The point of the gathering was to bring together many different faith traditions, something MacLean considered particularly important, coming on the heels of a small uptick in racist vandalism in nearby Ottawa. When people feel the need to be hostile, she said, it has to be challenged. And it occurred to me that challenge is nothing grandiose or spectacular, but, like Christmas itself, something that starts small, like a gathering of three dozen people in a village church, but which has the potential to grow into the most important thing of all.
This is Christmas, stripped of the sappy music and consumer goods and endless parties: A light in the darkness that grows, a burst of good news in the fearful silence, the one time of year when, for a fleeting moment, “Peace on Earth” may have the potential to be more than an inscription on a greeting card.
And so, while for some of us the gaudiness of the holidays is something that is easily skipped, Christmas remains essential, a celebration of the light to come.
December 23, 2016
by Kate Matthews
At Christmas, we gaze at the manger scene, we sing songs and re-tell the ancient story of the birth of Jesus: we celebrate, filled with joy at that amazing gift of God so long ago. However, our psalm reading for this day, Psalm 98, calls us to sing “a new song” not only because of what God has done in the past but also because of what God is still doing today and will continue to do in the future. At the core of their religious observance, the people of Israel remembered God’s faithfulness in their past, but also recognized the presence of God in their present, in their midst at that moment, judging the people, judging the world God had created: in a sense, then, continuing to create and re-shape, to re-create it all along.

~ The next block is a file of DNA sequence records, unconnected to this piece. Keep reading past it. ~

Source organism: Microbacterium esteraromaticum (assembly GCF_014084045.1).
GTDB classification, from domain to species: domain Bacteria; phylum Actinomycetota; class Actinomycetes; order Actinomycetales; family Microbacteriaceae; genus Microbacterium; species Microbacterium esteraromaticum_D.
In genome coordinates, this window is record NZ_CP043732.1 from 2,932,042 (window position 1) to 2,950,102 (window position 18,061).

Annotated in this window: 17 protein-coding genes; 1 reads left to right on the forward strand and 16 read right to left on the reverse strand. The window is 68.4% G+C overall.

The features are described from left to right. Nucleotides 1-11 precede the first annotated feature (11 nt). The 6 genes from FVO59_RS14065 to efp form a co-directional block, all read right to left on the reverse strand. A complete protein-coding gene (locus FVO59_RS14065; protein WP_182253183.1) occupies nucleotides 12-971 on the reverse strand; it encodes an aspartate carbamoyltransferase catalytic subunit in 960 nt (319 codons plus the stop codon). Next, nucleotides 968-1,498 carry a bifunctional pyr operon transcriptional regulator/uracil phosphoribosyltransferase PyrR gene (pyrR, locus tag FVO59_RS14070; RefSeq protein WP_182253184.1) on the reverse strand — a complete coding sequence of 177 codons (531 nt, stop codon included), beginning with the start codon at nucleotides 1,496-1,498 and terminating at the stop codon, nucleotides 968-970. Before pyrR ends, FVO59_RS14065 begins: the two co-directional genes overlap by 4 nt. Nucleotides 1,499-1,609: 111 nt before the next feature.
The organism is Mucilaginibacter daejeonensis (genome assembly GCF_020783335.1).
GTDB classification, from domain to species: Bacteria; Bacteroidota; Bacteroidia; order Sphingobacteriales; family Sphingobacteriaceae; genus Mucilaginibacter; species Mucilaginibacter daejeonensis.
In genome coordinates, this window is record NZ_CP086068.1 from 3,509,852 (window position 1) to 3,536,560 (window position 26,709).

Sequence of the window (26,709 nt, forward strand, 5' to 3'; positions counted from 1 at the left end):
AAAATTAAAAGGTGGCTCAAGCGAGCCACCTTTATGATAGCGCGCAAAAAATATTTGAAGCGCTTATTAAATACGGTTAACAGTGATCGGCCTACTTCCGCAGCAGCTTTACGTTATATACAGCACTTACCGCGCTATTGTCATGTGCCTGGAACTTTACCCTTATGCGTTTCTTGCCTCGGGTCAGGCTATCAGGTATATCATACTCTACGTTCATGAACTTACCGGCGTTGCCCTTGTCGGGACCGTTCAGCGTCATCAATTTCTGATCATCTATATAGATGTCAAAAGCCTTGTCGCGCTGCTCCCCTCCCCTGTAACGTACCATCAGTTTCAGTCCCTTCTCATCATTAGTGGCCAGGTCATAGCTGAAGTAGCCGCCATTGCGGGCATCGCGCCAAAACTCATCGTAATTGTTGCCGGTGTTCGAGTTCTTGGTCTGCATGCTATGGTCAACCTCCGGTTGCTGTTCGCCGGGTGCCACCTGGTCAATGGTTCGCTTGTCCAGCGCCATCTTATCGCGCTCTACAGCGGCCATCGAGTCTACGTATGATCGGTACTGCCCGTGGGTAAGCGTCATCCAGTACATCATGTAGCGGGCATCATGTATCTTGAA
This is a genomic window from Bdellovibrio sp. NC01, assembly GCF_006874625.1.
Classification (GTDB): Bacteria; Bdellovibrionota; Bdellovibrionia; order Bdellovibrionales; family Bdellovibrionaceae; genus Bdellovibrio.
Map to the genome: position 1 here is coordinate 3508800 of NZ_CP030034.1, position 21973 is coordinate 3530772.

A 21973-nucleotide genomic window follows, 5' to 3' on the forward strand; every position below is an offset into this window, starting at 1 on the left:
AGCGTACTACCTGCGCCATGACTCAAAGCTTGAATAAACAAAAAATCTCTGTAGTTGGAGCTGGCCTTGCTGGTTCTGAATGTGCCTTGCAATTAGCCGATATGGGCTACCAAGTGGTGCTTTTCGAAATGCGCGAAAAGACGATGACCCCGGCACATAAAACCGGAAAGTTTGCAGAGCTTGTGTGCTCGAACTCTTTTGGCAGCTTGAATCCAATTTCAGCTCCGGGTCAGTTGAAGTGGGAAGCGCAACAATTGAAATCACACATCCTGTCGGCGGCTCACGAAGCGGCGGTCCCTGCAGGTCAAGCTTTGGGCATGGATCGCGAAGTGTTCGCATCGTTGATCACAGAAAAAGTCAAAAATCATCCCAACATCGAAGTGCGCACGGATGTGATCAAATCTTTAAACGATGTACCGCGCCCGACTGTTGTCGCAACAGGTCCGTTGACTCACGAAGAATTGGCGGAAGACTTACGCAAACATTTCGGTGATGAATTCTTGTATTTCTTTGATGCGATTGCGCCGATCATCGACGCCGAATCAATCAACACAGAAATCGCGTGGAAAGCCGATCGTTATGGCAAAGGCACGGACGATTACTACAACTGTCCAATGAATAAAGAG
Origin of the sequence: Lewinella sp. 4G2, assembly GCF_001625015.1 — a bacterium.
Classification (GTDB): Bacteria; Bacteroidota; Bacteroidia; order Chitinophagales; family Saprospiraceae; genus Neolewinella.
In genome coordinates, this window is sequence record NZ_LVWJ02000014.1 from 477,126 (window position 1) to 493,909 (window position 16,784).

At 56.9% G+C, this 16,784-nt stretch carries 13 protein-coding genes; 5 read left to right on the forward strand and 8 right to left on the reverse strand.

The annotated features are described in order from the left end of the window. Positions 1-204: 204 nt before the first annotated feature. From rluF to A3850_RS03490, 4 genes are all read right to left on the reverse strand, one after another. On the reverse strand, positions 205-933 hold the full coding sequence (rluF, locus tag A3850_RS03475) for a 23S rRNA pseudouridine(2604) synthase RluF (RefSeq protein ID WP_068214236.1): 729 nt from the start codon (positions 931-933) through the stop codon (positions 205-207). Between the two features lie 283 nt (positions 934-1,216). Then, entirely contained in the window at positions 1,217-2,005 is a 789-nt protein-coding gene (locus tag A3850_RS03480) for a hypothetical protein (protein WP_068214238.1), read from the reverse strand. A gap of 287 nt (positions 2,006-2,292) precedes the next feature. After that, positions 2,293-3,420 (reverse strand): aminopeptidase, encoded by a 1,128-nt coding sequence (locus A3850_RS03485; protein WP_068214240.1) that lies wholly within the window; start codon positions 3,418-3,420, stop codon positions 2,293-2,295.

We might be jarred by this notion of judgment entering our Christmas celebration, but Beth Tanner reminds us that the warmth of the Christmas season “gives way to the long, cold winter,” a good time to “change how we live so that others can live.” (This seasonal reference may not apply to churches in, say, Australia, where my grandchildren have 90-degree Christmas weather, but changing our lives in the new year certainly does.) Simply put, Tanner says, “The psalm calls on us to party for the equality of all.” That approach brings our Christmas celebration into the same rhythm, and singing the same melody, with the same harmonies, as God’s song of justice and healing and peace, not just for some, but for all of this world that God loves so well.
FOR FURTHER REFLECTION